Toyoda Gosei Starts Operation of New Plant in Mexico

05/17/2021

Source: Business Wire

KIYOSU, Japan–(BUSINESS WIRE)–Toyoda Gosei Co., Ltd. (TOKYO:7282) has established a new plant in Mexico, the TAPEX Mexicana, S.A. de C.V. (TAPEX) Monterrey Plant, and started its production of the bags that are a main component of automotive airbags in March 2021. This will help to meet the growing demand for airbags.

In Toyoda Gosei’s medium-term 2025 Business Plan, airbags and other safety system products are a key area that will drive future business growth, and the company is focusing effort on increasing sales to Japanese automakers and other customers. The bags are produced mainly in Mexico and Vietnam to raise cost competitiveness. With the operation of the new plant in Mexico, Toyoda Gosei will increase annual bag production capacity by about 8 million units.

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Mexican government mulls legalization of 18 million “chocolate cars”

traffic cars street traffic jam
Photo by Life Of Pix on Pexels.com

10/23/19 – Freight Waves

By Noi Mahoney

Authorities in Mexico have proposed legislation to legalize around 18 million so-called “carros chocolates,” or chocolate cars – vehicles illegally imported into the country from the United States.

If the proposed legislation passes, it would be a blow to the Mexican automotive industry, which relies heavily on global supply chains from U.S., European and Asian producers to make cars.

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A First: Mexico Imports More Vehicles To U.S. Than Any Other Nation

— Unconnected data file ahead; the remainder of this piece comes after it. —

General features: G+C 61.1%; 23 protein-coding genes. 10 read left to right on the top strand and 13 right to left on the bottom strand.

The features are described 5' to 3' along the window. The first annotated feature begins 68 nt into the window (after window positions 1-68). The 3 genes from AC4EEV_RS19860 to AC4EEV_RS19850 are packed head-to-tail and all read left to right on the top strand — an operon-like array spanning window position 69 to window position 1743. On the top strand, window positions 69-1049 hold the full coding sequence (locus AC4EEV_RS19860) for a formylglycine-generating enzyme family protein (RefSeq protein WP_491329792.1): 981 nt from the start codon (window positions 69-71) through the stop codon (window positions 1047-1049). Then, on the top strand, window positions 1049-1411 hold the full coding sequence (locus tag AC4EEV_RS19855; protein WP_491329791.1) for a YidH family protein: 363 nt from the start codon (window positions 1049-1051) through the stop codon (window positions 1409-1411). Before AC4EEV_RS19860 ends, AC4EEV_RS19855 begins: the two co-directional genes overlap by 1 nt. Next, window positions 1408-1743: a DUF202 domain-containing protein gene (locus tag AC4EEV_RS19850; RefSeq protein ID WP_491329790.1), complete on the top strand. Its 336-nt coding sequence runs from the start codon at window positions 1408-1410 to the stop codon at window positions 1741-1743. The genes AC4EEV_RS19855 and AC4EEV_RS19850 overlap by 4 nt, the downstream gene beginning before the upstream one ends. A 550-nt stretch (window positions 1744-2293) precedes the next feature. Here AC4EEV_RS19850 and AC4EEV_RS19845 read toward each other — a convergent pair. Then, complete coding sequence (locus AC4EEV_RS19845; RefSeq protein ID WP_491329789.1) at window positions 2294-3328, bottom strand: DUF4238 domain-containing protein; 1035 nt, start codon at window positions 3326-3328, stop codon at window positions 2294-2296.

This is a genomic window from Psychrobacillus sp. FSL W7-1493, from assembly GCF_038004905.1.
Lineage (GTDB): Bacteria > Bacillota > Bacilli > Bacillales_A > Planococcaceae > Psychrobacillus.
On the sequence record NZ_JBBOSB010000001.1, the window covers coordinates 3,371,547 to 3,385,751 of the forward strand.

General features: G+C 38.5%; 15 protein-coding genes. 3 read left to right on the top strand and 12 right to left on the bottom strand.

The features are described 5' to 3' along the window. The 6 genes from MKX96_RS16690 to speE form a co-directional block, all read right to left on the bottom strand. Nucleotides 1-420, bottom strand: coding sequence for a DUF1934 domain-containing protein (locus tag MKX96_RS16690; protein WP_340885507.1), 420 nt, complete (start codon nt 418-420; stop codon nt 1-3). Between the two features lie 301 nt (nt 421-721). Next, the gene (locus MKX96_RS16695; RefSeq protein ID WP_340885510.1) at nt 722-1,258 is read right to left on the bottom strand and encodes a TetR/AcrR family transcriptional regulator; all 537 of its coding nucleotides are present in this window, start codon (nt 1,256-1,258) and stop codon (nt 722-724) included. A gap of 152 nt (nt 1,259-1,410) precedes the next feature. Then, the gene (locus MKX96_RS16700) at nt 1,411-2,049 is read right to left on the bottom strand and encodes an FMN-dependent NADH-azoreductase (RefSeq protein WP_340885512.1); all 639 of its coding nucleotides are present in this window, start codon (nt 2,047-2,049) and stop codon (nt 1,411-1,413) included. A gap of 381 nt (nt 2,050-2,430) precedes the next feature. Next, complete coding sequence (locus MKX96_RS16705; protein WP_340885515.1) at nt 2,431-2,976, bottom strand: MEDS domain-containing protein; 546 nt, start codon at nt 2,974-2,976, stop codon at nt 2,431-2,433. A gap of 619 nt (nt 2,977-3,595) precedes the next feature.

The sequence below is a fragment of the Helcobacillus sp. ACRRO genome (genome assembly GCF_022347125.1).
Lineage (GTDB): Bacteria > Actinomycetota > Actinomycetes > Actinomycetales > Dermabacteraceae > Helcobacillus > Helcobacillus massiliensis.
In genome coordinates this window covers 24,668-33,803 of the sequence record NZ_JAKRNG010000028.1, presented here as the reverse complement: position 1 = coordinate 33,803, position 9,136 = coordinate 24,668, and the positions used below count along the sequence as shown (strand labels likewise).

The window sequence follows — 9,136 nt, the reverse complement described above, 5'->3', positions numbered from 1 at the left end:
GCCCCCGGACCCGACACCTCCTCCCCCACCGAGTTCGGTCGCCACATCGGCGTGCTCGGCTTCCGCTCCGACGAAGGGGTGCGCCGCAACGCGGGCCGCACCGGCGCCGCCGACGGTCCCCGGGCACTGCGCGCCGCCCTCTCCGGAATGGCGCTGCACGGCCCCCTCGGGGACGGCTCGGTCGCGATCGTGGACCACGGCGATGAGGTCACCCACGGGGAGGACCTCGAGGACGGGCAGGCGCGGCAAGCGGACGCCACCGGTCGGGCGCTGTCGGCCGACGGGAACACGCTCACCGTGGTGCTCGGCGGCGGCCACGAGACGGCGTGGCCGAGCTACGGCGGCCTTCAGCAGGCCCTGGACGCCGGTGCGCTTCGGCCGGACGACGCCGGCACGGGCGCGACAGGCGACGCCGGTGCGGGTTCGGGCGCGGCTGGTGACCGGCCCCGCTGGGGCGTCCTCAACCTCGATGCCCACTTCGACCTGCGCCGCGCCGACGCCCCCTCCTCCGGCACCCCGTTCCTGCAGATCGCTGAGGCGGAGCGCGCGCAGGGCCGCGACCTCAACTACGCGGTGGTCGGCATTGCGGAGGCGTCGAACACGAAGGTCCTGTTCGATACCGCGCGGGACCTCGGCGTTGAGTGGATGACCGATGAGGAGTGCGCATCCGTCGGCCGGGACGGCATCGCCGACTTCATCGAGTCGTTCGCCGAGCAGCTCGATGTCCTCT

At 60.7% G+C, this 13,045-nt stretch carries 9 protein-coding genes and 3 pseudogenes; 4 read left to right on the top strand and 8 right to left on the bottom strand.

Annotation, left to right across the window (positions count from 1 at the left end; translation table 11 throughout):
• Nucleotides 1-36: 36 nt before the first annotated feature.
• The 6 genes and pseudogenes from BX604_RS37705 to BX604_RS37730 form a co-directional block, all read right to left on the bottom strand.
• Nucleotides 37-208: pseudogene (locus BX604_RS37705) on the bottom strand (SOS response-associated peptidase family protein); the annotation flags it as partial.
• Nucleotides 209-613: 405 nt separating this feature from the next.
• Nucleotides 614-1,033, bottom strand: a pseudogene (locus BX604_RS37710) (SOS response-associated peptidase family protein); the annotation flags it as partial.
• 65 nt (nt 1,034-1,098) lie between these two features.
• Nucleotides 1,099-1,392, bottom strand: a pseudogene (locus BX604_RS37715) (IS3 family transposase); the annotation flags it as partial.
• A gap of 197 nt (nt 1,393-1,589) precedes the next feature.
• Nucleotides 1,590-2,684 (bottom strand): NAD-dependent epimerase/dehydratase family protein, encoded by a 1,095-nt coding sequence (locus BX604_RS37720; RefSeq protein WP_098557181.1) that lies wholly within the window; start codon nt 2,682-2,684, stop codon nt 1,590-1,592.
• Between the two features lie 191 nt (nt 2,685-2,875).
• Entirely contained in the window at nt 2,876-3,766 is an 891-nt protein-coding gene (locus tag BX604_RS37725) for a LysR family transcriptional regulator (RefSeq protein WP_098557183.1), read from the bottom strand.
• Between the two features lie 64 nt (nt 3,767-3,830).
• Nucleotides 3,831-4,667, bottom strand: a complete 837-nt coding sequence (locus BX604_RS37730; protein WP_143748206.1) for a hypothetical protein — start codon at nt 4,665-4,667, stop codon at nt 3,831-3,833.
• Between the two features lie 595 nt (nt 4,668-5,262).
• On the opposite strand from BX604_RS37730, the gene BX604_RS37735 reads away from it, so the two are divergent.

6/11/19 – Forbes

By Ken Roberts

6-11-19-2

For the first time, Mexico imported more motor vehicles into the United States than any other nation.

According to the latest data from the U.S. Census Bureau, Mexico surpassed Japan for the month of April  to rank ahead of it and Canada. Canada ranked first for all but a few months over the last decade until recently, when Japan was more likely to rank first.

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U.S. trade agency sees 76,000 new auto jobs from North American trade deal

4/17/2019 – Reuters

Capture.PNGWASHINGTON (Reuters) – The Trump administration on Thursday estimated that its new North American trade deal will create 76,000 automotive sector jobs within five years as automakers invest some $34 billion in new plants to comply with the pact’s new regional content rules.

The forecasts from the U.S. Trade Representative’s office were released ahead of an independent trade panel’s hotly anticipated analysis that economists expect to show little or no U.S. gains from the new U.S.-Canada-Mexico Agreement.